Never Pay With PayPal Balance – Final Thoughts

I still don’t know who entirely is at fault here. Did the company really ship it to us? Did UPS screw the pooch delivering it? Was the shipment called back by the seller halfway through? Or maybe it should just fall on my wife’s shoulders from ordering it in the first place…hey I know you were thinking it 🤣. The all over the place tracking info leaves me confused on the situation for sure.

Regardless of who was at fault remember to never pay with PayPal balance when making a purchase from a merchant. It eliminates some protections you have, and will probably need to use, if when the PayPal dispute resolutions department fails you.  Having more options is always a good thing!

Disclosure: Miles to Memories has partnered with CardRatings for our coverage of credit card products. Miles to Memories and CardRatings may receive a commission from card issuers.

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Mark Ostermann
Mark Ostermann
Mark Ostermann is a father, husband and miles/points fanatic. He left the corporate world after starting a family in order to be a stay at home dad. Mark is constantly looking at ways to save money and stay within budget while also taking awesome vacations with his family. When he isn't caring for his family or taking a weekend trip, Mark is working towards his goal of visiting every Major League Baseball ballpark.

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  1. Don’t forget that PP via their TOS give them permission to SIEZE, RETURN, or get REIMBURSED from your BANK account, if hooked to that PP account. Of course, first they would only do it, and you’d first notice it on a statement, and then you would have the opportunity to prove that PayPal had no right to take the funds, or it was a mistake, or it was a fraud. When can they do this?? “Whenever there is a ‘fraud’ or other alleged offense.” Want to PROVE to them that PayPal should never have disputed something?? Nope, I sure don’t. If you receive money and transfer it to your bank, you really are at risk for being forced to prove they made the mistake, or someone else created a fraud with your account. This is likely only risky if you are receiving funds, so unless there’s a fraud on your account, or at least PayPal thinks it is, you might be OK.
    RULE == ANY account you have that you’ve allowed ANY type of auto-pay, HAS ACCESS to that bank account. So, if there’s any risk at all, (like any account that you receive money from or through PayPal FOR ANY REASON), either don’t hook your account to that service or site, or only hook it up to a “burner bank account” that you never keep more than ~$100 balance in, that you also use to transfer to your real account.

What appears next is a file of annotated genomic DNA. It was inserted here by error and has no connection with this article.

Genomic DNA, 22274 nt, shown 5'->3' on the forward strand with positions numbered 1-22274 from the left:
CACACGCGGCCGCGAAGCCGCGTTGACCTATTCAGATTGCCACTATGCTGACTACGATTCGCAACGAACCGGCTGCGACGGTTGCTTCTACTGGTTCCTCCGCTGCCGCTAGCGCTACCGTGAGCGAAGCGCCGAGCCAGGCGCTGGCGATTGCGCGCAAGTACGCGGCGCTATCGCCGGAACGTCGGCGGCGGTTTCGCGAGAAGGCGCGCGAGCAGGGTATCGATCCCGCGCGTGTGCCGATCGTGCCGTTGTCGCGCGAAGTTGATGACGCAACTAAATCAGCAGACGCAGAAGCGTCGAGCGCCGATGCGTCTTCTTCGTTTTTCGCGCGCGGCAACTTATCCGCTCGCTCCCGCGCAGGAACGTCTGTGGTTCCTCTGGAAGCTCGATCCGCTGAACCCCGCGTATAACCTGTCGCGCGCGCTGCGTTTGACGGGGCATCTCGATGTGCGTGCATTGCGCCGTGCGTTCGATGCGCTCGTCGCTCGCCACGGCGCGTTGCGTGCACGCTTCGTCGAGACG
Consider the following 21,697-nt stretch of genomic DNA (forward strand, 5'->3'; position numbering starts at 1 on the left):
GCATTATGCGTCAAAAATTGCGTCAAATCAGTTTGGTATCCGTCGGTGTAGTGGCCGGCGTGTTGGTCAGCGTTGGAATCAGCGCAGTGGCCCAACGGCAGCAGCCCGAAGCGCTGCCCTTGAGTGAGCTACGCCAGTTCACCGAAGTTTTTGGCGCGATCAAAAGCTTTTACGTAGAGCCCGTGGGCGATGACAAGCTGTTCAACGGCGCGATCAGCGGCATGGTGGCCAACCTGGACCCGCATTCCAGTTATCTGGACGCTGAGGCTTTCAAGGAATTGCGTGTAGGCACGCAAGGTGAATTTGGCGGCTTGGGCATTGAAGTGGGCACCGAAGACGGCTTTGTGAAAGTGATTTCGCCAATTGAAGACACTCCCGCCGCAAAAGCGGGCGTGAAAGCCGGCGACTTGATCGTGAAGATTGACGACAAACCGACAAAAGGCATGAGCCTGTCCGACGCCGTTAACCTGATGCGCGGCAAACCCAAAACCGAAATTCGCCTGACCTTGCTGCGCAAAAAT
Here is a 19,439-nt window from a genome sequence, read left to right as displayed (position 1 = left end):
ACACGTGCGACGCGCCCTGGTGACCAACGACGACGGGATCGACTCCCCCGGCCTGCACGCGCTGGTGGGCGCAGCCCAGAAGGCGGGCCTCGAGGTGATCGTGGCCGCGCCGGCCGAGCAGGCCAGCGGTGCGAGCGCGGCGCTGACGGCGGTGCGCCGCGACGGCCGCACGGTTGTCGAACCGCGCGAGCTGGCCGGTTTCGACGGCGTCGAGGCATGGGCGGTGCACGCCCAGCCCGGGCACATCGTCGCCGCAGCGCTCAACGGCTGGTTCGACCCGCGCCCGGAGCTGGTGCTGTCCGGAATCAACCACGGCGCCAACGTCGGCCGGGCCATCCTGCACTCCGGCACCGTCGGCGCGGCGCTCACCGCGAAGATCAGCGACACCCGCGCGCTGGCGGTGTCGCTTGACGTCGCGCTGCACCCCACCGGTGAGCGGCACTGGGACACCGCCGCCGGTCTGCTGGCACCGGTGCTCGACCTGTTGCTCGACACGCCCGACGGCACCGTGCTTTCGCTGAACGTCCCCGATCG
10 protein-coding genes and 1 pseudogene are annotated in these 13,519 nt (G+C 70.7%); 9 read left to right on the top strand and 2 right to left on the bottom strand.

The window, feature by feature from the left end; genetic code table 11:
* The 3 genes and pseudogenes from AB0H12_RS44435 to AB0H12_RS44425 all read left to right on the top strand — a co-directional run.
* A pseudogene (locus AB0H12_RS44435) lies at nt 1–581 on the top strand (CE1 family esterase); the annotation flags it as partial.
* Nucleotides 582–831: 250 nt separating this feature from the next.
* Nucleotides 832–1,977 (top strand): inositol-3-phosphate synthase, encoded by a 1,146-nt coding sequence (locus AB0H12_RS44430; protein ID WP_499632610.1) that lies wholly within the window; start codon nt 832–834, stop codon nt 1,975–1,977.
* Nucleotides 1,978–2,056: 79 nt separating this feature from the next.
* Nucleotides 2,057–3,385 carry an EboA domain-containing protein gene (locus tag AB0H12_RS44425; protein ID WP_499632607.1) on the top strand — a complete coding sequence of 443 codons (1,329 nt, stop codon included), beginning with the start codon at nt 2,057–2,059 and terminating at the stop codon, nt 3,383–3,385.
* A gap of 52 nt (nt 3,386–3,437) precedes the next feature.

2. I bought a sporting event ticket on PayPal from Vivid Seats with an Amex card. The seller cancelled the order. My claim with PayPal was denied and VS is dragging it out. I filed one with Amex and they charged it back. Hoping it stays off.

  3. Ive disputed quite a few things with amex on PayPal. But it still lets me use it. Not really all that useful unless chase freedom is doing 5X points and with a seller that is trustworthy.

  4. This is actually a new scam that PayPal is aware of. Same thing happened to me where the Seller produced a tracking number after I filed a case with PayPal. Similar to your situation PayPal cited with the Seller based on the tracking info they produced but I called PayPal and told them nothing was delivered to my house and the seller is only providing the tracking number now. Long story short, the PayPal agent did some research, came back and refunded my money. She informed me this fake tracking number is a new scam they’ve been seeing. My case was settled with one call to PayPal. Now how these Sellers are able to obtain a tracking number to the same city for around the same time as the buyer’s purchase is beyond me.

  5. I totally agree to stay away from PayPal. They have a history of terrible customer service, which has not improved over the years, and what happened to you Mark is a way-too-common occurrence. I have had them add fees for currency translations that weren’t necessary and a myriad of other things. I only keep my PayPal account around for those rare occurrences when I need it — almost never.